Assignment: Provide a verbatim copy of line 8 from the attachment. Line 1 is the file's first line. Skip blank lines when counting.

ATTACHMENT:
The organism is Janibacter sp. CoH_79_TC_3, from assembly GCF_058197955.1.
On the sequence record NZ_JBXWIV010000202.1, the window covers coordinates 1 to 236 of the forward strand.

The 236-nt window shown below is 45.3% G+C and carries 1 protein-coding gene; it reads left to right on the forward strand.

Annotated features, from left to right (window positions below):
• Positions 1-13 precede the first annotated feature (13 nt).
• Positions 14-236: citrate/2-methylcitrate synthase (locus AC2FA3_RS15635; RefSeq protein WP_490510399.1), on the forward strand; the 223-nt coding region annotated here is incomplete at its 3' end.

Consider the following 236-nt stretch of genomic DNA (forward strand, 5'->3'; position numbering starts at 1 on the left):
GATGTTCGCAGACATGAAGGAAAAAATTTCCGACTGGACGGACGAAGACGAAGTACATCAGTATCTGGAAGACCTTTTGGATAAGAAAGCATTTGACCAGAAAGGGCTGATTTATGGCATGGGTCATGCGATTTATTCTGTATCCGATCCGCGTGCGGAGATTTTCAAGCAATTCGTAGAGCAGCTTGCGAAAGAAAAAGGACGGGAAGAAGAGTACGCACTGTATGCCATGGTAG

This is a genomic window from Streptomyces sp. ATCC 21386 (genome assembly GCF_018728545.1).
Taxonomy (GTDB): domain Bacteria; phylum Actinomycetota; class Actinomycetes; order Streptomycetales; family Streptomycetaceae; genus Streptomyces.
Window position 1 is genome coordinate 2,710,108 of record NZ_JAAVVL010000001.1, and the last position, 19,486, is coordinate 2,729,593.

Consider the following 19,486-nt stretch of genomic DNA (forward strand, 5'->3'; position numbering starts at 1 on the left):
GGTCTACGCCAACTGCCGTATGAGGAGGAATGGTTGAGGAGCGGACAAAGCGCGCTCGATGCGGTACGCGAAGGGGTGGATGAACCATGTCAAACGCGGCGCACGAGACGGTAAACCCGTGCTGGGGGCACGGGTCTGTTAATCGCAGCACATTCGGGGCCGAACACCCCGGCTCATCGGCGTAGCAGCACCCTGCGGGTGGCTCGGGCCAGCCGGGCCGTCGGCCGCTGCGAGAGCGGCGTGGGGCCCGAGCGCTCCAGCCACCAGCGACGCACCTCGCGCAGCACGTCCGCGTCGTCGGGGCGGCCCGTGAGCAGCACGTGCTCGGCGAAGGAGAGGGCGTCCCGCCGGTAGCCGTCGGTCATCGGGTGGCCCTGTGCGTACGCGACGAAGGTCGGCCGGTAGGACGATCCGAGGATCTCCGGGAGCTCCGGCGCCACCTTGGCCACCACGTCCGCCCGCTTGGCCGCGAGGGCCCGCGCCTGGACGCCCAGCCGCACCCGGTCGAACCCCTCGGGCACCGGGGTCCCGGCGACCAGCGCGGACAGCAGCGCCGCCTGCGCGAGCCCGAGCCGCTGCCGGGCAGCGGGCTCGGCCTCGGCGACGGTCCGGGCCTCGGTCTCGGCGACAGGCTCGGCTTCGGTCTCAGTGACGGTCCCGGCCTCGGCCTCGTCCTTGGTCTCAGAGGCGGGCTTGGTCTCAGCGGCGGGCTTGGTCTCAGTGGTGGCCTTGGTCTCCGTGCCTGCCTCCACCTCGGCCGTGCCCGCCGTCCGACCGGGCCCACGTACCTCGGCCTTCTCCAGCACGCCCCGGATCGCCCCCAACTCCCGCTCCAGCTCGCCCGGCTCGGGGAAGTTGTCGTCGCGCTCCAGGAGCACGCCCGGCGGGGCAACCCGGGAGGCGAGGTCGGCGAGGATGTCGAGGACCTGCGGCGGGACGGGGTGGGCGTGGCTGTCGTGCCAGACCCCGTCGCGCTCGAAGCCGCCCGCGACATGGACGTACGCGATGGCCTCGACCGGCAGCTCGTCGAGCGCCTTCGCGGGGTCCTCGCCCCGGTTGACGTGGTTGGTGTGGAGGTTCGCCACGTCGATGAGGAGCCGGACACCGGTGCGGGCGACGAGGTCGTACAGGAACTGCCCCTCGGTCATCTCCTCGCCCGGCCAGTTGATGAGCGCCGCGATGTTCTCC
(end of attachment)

GATGTTCGCAGACATGAAGGAAAAAATTTCCGACTGGACGGACGAAGACGAAGTACATCAGTATCTGGAAGACCTTTTGGATAAGAAAGCATTTGACCAGAAAGGGCTGATTTATGGCATGGGTCATGCGATTTATTCTGTATCCGATCCGCGTGCGGAGATTTTCAAGCAATTCGTAGAGCAGCTTGCGAAAGAAAAAGGACGGGAAGAAGAGTACGCACTGTATGCCATGGTAG